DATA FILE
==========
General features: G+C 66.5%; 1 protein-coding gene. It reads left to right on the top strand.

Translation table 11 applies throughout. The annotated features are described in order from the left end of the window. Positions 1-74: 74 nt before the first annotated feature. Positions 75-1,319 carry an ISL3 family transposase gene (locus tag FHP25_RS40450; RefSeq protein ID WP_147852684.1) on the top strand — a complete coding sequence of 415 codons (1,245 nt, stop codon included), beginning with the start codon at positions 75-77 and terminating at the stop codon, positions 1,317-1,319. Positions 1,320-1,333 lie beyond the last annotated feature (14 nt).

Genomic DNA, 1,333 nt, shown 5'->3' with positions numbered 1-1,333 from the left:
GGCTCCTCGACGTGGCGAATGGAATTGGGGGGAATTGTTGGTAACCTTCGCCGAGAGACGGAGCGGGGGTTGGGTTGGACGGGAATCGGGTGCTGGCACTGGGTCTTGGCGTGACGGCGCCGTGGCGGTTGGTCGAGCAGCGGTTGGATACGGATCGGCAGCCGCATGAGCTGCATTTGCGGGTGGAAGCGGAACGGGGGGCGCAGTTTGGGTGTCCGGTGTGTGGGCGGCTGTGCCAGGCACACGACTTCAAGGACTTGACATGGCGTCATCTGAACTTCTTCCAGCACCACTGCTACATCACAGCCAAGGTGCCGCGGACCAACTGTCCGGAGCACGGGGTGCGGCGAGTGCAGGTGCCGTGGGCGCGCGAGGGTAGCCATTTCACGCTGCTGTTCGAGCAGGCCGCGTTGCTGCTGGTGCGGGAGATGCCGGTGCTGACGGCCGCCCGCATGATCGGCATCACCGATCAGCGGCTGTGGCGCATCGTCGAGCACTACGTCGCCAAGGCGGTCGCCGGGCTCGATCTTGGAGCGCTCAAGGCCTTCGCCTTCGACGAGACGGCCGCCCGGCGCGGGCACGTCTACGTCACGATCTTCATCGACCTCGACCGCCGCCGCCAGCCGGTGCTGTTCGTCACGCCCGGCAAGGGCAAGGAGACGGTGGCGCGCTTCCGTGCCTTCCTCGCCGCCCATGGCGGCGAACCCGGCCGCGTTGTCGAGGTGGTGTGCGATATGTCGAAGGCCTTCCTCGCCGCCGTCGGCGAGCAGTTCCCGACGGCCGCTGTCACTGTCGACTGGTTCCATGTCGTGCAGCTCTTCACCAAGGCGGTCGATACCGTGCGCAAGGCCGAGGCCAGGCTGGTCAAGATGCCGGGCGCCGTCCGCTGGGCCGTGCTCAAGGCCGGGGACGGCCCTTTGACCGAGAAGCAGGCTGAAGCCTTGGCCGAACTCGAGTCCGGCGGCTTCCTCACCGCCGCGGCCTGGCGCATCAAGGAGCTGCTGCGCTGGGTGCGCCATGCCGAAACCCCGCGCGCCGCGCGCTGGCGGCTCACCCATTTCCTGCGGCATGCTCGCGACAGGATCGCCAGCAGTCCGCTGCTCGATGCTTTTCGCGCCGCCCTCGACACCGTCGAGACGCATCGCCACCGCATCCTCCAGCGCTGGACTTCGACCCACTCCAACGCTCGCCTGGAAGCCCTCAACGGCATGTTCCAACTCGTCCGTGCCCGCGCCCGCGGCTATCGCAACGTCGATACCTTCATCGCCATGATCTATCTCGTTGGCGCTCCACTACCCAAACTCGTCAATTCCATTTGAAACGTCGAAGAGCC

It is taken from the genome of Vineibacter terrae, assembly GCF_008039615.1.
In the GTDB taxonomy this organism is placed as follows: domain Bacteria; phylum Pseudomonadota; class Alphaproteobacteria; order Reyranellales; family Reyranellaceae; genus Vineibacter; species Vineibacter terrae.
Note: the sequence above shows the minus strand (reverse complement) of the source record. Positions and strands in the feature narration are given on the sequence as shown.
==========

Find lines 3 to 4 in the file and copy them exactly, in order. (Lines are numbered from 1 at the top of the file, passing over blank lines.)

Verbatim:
Genomic DNA, 1,333 nt, shown 5'->3' with positions numbered 1-1,333 from the left:
GGCTCCTCGACGTGGCGAATGGAATTGGGGGGAATTGTTGGTAACCTTCGCCGAGAGACGGAGCGGGGGTTGGGTTGGACGGGAATCGGGTGCTGGCACTGGGTCTTGGCGTGACGGCGCCGTGGCGGTTGGTCGAGCAGCGGTTGGATACGGATCGGCAGCCGCATGAGCTGCATTTGCGGGTGGAAGCGGAACGGGGGGCGCAGTTTGGGTGTCCGGTGTGTGGGCGGCTGTGCCAGGCACACGACTTCAAGGACTTGACATGGCGTCATCTGAACTTCTTCCAGCACCACTGCTACATCACAGCCAAGGTGCCGCGGACCAACTGTCCGGAGCACGGGGTGCGGCGAGTGCAGGTGCCGTGGGCGCGCGAGGGTAGCCATTTCACGCTGCTGTTCGAGCAGGCCGCGTTGCTGCTGGTGCGGGAGATGCCGGTGCTGACGGCCGCCCGCATGATCGGCATCACCGATCAGCGGCTGTGGCGCATCGTCGAGCACTACGTCGCCAAGGCGGTCGCCGGGCTCGATCTTGGAGCGCTCAAGGCCTTCGCCTTCGACGAGACGGCCGCCCGGCGCGGGCACGTCTACGTCACGATCTTCATCGACCTCGACCGCCGCCGCCAGCCGGTGCTGTTCGTCACGCCCGGCAAGGGCAAGGAGACGGTGGCGCGCTTCCGTGCCTTCCTCGCCGCCCATGGCGGCGAACCCGGCCGCGTTGTCGAGGTGGTGTGCGATATGTCGAAGGCCTTCCTCGCCGCCGTCGGCGAGCAGTTCCCGACGGCCGCTGTCACTGTCGACTGGTTCCATGTCGTGCAGCTCTTCACCAAGGCGGTCGATACCGTGCGCAAGGCCGAGGCCAGGCTGGTCAAGATGCCGGGCGCCGTCCGCTGGGCCGTGCTCAAGGCCGGGGACGGCCCTTTGACCGAGAAGCAGGCTGAAGCCTTGGCCGAACTCGAGTCCGGCGGCTTCCTCACCGCCGCGGCCTGGCGCATCAAGGAGCTGCTGCGCTGGGTGCGCCATGCCGAAACCCCGCGCGCCGCGCGCTGGCGGCTCACCCATTTCCTGCGGCATGCTCGCGACAGGATCGCCAGCAGTCCGCTGCTCGATGCTTTTCGCGCCGCCCTCGACACCGTCGAGACGCATCGCCACCGCATCCTCCAGCGCTGGACTTCGACCCACTCCAACGCTCGCCTGGAAGCCCTCAACGGCATGTTCCAACTCGTCCGTGCCCGCGCCCGCGGCTATCGCAACGTCGATACCTTCATCGCCATGATCTATCTCGTTGGCGCTCCACTACCCAAACTCGTCAATTCCATTTGAAACGTCGAAGAGCC